Cattle in Botswana

A herd of cattle in Botswana. A new report by ILRI identifies key evidence gaps in our knowledge of antimicrobial resistance in the livestock and fisheries sub-sectors in the developing world (photo credit: ILRI).

Antimicrobial resistance occurs when microorganisms (bacteria, viruses, fungi and parasites) develop the ability to continue growing in the presence of an antibacterial, antiviral, antifungal or antiparasitic substance to which they were previously sensitive.

The use of antibiotic drugs to prevent and treat livestock diseases is a key driver for the development of agriculture-related antimicrobial resistance which is now a global public health problem as antibiotics in food animals can enter the food chain and affect the health of consumers and communities.

In developing countries, antimicrobial resistant pathogens are commonly found in animals, animal food products and agro-food environments. However, the lack of national surveillance systems means that we do not have reliable estimates of the true burden of antimicrobial resistant infections in developing countries.

In addition to lack of accurate information on antibiotic use in developing countries, there is limited understanding of the sources of antimicrobial resistance in animal agriculture and the relative importance of different sources.

In order to address these concerns, the International Livestock Research Institute (ILRI) has this month (June 2015) produced a report which aims to identify key evidence gaps in our knowledge of livestock- and fisheries-linked antimicrobial resistance in the developing world, and to document ongoing or planned research initiatives on this topic by key stakeholders.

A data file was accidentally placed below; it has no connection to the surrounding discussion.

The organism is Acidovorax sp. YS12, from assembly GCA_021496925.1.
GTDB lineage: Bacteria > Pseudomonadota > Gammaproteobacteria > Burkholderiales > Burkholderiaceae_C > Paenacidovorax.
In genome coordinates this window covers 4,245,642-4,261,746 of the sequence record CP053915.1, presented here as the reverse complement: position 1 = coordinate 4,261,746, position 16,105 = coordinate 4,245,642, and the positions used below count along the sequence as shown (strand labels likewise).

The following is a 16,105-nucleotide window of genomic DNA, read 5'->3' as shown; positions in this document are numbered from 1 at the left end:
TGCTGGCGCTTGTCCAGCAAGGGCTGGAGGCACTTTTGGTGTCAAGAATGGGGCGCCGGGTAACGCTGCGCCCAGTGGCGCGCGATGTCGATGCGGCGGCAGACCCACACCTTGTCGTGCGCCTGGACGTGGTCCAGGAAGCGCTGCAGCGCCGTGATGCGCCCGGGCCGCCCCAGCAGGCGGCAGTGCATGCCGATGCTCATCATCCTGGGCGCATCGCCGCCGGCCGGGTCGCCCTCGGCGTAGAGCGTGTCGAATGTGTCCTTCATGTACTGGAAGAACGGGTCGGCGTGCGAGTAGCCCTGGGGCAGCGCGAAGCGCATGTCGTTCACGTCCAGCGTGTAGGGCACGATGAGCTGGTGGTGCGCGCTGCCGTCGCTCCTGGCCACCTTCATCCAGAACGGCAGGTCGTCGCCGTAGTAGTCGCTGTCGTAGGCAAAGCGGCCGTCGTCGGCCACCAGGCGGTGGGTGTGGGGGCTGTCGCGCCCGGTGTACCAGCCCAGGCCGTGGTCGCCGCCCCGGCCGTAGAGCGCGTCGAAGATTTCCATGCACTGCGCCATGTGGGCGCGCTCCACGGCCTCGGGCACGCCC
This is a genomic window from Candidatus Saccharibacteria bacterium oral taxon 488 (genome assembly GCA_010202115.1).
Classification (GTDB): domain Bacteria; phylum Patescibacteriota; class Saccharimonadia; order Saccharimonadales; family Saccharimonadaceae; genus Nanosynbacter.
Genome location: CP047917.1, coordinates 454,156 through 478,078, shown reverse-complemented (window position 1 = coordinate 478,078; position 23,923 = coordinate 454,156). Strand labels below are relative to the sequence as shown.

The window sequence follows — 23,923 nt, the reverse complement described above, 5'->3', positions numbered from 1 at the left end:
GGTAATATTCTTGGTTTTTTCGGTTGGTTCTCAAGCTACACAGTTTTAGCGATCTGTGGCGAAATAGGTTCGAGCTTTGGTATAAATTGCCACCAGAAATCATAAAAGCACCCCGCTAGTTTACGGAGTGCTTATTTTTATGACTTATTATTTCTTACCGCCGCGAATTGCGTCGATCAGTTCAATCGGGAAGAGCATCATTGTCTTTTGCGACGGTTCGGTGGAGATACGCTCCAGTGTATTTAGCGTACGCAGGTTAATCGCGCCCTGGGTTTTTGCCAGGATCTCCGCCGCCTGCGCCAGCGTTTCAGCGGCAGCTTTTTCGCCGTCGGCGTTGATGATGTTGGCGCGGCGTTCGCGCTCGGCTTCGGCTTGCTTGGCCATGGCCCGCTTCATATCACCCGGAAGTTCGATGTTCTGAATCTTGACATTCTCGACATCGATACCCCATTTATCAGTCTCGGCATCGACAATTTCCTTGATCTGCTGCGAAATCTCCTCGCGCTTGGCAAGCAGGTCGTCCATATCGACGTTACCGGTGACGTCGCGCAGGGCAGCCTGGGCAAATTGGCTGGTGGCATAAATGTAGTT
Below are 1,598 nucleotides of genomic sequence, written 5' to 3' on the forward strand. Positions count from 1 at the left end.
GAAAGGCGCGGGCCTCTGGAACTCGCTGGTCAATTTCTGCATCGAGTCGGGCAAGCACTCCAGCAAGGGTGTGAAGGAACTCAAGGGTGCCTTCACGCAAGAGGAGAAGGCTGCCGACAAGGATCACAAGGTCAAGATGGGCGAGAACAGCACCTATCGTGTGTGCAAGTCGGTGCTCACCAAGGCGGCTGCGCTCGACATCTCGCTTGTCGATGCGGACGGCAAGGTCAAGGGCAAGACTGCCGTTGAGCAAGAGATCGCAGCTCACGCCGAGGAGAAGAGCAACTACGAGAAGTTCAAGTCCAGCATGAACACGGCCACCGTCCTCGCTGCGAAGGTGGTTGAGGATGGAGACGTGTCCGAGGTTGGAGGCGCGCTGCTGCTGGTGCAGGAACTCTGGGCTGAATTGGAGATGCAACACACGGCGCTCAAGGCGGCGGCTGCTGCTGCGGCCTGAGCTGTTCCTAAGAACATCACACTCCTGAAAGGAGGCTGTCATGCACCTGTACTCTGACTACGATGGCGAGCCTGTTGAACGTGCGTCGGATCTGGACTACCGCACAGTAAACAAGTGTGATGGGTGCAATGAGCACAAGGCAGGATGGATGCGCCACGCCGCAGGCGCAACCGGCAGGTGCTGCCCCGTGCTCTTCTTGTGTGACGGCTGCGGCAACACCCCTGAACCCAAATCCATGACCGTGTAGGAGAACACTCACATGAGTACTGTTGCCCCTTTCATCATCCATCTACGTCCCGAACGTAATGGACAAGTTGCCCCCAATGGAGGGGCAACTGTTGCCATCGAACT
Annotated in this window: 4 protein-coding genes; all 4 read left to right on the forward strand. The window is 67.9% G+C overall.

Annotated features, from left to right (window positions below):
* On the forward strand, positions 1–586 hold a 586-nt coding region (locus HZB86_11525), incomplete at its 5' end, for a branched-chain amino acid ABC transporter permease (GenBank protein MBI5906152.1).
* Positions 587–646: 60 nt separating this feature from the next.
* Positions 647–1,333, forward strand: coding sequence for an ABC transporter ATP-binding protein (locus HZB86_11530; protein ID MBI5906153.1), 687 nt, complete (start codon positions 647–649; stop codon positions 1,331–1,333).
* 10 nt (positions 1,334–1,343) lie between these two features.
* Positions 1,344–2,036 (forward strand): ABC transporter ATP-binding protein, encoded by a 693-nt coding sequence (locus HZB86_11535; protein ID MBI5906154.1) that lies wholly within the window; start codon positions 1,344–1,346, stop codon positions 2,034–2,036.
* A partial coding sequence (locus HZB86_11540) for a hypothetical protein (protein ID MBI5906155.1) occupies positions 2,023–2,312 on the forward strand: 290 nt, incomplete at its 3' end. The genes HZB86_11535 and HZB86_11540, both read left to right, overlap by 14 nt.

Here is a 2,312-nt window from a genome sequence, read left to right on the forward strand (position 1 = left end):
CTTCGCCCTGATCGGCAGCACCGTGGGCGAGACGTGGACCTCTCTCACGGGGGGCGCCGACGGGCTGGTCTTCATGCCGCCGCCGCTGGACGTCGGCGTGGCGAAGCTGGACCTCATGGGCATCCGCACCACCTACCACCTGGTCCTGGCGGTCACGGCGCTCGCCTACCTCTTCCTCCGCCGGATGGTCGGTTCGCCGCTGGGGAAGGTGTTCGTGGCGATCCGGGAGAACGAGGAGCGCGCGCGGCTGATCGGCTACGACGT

ILRI veterinary epidemiologist Delia Grace wrote the report which reviews the knowns and unknowns of

  • the prevalence of antimicrobial resistant infections in livestock and fish systems and products;
  • the health and economic impacts of livestock- and fisheries-linked antimicrobial resistance in the developing world;
  • technical capacity in developing countries to assess antibiotic use and antibiotic resistance in the livestock and fisheries sub-sectors;
  • key drivers of antimicrobial resistance in livestock and fisheries production in the developing world; and
  • modalities of reducing antibiotic use and levels of resistance.

She concludes with a call to address the global problem of antimicrobial resistance through an evidence-based approach which includes filling knowledge gaps, careful piloting of interventions and rigorous evaluation of success and failure.

The report was produced by ILRI for Evidence on Demand with the assistance of the UK Department for International Development contracted through the Climate, Environment, Infrastructure and Livelihoods Professional Evidence and Applied Knowledge Services programme, jointly managed by DAI (which incorporates HTSPE Limited) and IMC Worldwide Limited.

Download the report, Review of evidence on antimicrobial resistance and animal agriculture in developing countries.